Safety, security, and September 11

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It’s hard to believe that 11 years ago on a Tuesday like this one we witnessed the opening salvos of the worst attack on the U.S. since Pearl Harbor. Much has changed since that September morning over decade past – even views on how the nation should honor what occurred on that tragic day.

Concerns over terrorism rightly haven’t declined – indeed, there’s ongoing debate as to what kinds of terrorists we need to worry about the most.

Neither is concern abating over how the business community should prepare itself to deal with another such horrific event – indeed, how businesses large and small should step up efforts to develop emergency plans in order to deal with any type of disaster, be it a terrorist attack or force of nature.

In fact, one of the reasons the death toll at the World Trade Center after the Sept. 11 attacks wasn’t higher is due to the lessons learned from the first attack on the twin towers in 1993 – with corporate security executives endeavoring to make sure employees implicitly understood the need to evacuate the buildings in case of an emergency.

Those lessons thus saved probably hundreds, if not thousands, of lives eight years later during the second awful “day of infamy” in our nation’s history.

For that reason, the recent effort by office supply giant Staples and the National Safety Council (NSC) during to provide a variety of tips to help small businesses prepare for emergencies is worth a look. Staples’ brand new Safety Research Center on its website provides useful information help small businesses prepare for both run-of-the-mill safety issues as well as big-time emergencies.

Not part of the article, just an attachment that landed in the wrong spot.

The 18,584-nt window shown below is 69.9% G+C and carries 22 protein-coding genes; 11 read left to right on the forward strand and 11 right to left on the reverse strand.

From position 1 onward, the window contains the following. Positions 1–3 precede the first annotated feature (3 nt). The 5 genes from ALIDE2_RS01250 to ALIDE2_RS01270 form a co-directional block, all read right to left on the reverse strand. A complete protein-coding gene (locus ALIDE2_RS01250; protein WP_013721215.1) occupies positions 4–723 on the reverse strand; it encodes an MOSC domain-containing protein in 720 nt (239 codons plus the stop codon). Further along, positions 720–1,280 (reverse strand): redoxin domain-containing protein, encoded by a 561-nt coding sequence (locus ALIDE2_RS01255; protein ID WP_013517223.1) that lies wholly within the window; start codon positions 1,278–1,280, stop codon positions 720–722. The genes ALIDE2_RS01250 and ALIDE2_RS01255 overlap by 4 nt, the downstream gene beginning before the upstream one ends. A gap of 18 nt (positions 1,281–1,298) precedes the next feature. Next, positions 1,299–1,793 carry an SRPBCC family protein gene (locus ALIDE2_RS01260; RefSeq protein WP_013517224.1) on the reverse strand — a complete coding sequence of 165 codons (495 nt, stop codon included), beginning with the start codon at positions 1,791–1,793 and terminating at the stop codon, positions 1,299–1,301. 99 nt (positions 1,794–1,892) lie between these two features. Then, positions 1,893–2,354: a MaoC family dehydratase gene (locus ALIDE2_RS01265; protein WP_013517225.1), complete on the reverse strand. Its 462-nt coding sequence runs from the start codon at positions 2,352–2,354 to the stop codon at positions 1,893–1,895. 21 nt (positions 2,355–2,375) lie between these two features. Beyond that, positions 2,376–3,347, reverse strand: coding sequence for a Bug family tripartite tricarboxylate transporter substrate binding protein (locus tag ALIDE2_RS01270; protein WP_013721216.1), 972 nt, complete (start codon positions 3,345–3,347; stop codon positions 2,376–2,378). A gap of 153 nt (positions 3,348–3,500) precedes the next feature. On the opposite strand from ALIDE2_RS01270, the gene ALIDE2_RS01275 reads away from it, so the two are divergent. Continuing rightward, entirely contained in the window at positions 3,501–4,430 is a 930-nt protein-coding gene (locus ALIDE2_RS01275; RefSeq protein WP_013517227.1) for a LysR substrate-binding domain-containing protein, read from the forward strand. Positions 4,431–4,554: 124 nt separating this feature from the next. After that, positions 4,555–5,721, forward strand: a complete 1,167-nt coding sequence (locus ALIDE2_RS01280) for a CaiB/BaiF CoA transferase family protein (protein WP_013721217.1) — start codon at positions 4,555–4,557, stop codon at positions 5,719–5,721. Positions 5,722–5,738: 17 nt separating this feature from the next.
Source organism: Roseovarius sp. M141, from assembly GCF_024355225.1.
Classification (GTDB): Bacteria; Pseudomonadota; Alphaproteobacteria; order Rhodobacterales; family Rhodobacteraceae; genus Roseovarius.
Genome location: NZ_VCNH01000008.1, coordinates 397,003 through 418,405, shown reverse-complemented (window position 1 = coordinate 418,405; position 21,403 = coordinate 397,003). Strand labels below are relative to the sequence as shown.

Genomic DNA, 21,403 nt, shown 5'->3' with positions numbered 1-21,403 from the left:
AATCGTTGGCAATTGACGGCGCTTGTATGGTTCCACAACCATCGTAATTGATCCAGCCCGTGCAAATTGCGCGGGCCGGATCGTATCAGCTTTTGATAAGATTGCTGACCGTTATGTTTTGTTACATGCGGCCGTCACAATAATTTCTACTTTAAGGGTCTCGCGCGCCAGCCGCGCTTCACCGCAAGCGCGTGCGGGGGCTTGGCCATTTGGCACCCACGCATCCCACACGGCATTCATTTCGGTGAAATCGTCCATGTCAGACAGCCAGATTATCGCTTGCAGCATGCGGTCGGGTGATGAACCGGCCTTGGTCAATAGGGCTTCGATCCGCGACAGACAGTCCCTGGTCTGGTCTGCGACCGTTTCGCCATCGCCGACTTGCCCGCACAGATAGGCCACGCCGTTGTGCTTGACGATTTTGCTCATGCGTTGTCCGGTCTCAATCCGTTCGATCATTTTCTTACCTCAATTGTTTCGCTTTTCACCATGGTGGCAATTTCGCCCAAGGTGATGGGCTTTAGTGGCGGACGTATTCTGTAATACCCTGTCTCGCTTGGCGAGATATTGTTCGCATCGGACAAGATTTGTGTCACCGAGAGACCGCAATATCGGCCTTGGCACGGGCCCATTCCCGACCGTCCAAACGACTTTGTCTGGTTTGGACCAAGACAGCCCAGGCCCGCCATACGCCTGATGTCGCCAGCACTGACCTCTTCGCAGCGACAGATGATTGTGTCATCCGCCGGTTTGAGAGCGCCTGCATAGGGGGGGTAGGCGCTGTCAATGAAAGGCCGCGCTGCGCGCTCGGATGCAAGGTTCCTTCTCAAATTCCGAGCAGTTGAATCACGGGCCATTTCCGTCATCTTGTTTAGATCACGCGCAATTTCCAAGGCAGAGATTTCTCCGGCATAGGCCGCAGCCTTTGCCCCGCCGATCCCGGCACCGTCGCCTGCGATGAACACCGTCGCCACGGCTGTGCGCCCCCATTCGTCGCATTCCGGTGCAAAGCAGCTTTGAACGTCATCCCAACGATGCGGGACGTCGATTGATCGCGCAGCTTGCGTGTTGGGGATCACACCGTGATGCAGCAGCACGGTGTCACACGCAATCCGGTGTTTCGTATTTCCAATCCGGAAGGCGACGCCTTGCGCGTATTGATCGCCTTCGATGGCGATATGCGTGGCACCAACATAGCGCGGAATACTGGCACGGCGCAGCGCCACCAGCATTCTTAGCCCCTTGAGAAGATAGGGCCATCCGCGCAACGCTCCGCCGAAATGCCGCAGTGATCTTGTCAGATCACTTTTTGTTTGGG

Think this is just re-stating the obvious? That the business community doesn’t need such tools? Well, a recent survey Staples conducted through a third-party research company with 208 office managers and 204 office workers at small companies with under 50 employees back in May indicates otherwise.

Check out some of the results:

  • Nearly 70% of managers in the Staples survey said their company has an emergency communication plan; yet nearly half of the office workers are either unsure if a plan exists or say their company doesn’t have a plan.
  • Only 50% of office workers said they participate in safety drills only once every few years or never. Only 19% of office workers think their company is prepared for a major medical emergency.
  • Managers were almost 50% more likely than non–managers to be able to locate their company’s safety-related supplies such as defibrillators, eye wash, dust masks, etc.
  • When it comes to fire, more than 70% of both managers and office workers felt their company was somewhat or very prepared.
  • When it comes to flooding only 50% of employees felt their company was adequately prepared. This is a particularly worrisome statistic, as the National Weather Service forecast office notes that flooding causes more damage in the U.S. than any other severe weather-related event: an average of $4.6 billion a year.
  • While 56% of managers said they were either very prepared or somewhat prepared in case of a hazardous material exposure, only 23% of office workers said they would know what to do in that circumstance.

Adding to the worry load is this statistic: according to the Insurance Information Institute, up to 40% of businesses affected by a man-made or natural disaster never re-open. That’s why the NSC is trying to raise awareness about emergency-preparedness in the U.S. business community.

“The Federal government issues around 70 disaster declarations annually, which means hundreds of businesses, communities and families face unexpected disruption and significant hardship each year,” said Janet Froetscher, the group’s  president and CEO. “Good preparation includes designing an emergency action plan to make sure you have the proper emergency supplies and safety products on hand.”